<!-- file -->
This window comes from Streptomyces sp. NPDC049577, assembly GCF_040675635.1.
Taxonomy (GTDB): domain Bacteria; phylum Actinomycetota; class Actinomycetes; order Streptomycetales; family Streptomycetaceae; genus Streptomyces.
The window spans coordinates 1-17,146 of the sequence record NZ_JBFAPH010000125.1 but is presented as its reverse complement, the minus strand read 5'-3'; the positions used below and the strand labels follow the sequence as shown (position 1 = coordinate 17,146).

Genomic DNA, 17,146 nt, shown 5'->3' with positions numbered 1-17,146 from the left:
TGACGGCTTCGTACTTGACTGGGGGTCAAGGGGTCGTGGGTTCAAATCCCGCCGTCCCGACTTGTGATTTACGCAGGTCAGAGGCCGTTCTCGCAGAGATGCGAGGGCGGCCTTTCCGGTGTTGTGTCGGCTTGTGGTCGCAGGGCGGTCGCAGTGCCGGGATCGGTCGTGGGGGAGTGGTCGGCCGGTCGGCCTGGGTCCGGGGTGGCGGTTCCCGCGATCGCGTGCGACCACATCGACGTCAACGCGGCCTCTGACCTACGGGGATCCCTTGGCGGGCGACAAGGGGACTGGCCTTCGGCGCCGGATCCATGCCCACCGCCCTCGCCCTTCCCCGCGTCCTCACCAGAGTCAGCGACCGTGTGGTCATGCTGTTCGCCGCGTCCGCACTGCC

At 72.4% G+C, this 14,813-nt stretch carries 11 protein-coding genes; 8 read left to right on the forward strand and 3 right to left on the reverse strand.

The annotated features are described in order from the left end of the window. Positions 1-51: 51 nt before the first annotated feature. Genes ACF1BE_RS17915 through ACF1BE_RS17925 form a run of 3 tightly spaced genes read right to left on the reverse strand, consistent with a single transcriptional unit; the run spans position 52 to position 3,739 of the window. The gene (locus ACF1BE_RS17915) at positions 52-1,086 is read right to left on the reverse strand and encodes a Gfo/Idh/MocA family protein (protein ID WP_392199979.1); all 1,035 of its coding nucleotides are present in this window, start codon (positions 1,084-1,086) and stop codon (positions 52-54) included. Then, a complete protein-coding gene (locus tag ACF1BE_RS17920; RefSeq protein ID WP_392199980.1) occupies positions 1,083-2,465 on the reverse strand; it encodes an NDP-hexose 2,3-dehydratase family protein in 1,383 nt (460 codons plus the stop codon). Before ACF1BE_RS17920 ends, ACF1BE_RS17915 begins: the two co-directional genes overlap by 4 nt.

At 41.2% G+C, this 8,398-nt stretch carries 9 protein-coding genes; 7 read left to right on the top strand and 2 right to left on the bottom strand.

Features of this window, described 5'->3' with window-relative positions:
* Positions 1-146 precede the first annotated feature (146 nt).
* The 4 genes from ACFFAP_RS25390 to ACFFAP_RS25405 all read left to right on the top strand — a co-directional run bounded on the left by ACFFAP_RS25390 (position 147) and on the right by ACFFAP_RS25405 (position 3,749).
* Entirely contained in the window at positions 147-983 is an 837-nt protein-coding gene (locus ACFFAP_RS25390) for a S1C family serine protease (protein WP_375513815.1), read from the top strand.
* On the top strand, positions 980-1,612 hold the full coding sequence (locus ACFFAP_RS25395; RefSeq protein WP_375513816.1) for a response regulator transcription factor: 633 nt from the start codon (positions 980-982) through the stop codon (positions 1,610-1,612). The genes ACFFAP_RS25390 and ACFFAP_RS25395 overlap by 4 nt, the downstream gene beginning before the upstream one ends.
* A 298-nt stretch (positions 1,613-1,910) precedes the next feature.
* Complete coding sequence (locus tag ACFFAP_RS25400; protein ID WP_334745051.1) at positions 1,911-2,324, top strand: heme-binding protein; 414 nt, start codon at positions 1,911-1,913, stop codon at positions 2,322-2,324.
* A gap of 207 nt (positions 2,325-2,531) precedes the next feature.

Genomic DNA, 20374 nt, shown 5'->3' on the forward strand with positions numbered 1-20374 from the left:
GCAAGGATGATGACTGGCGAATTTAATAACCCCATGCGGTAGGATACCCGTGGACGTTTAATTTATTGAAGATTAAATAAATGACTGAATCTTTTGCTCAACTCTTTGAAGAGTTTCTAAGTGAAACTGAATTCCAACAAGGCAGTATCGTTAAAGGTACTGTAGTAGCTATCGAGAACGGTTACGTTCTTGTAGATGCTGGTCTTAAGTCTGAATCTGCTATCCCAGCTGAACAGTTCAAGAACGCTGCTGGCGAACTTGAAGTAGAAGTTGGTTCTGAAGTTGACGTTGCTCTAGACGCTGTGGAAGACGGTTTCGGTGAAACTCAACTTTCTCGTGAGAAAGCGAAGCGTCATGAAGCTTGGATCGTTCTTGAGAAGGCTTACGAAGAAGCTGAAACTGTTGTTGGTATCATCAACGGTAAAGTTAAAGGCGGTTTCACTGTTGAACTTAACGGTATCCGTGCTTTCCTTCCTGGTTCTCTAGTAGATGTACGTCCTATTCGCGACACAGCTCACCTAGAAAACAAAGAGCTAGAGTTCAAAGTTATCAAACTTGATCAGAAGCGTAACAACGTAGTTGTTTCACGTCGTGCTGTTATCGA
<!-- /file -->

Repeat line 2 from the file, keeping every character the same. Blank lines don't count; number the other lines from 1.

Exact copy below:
Taxonomy (GTDB): domain Bacteria; phylum Actinomycetota; class Actinomycetes; order Streptomycetales; family Streptomycetaceae; genus Streptomyces.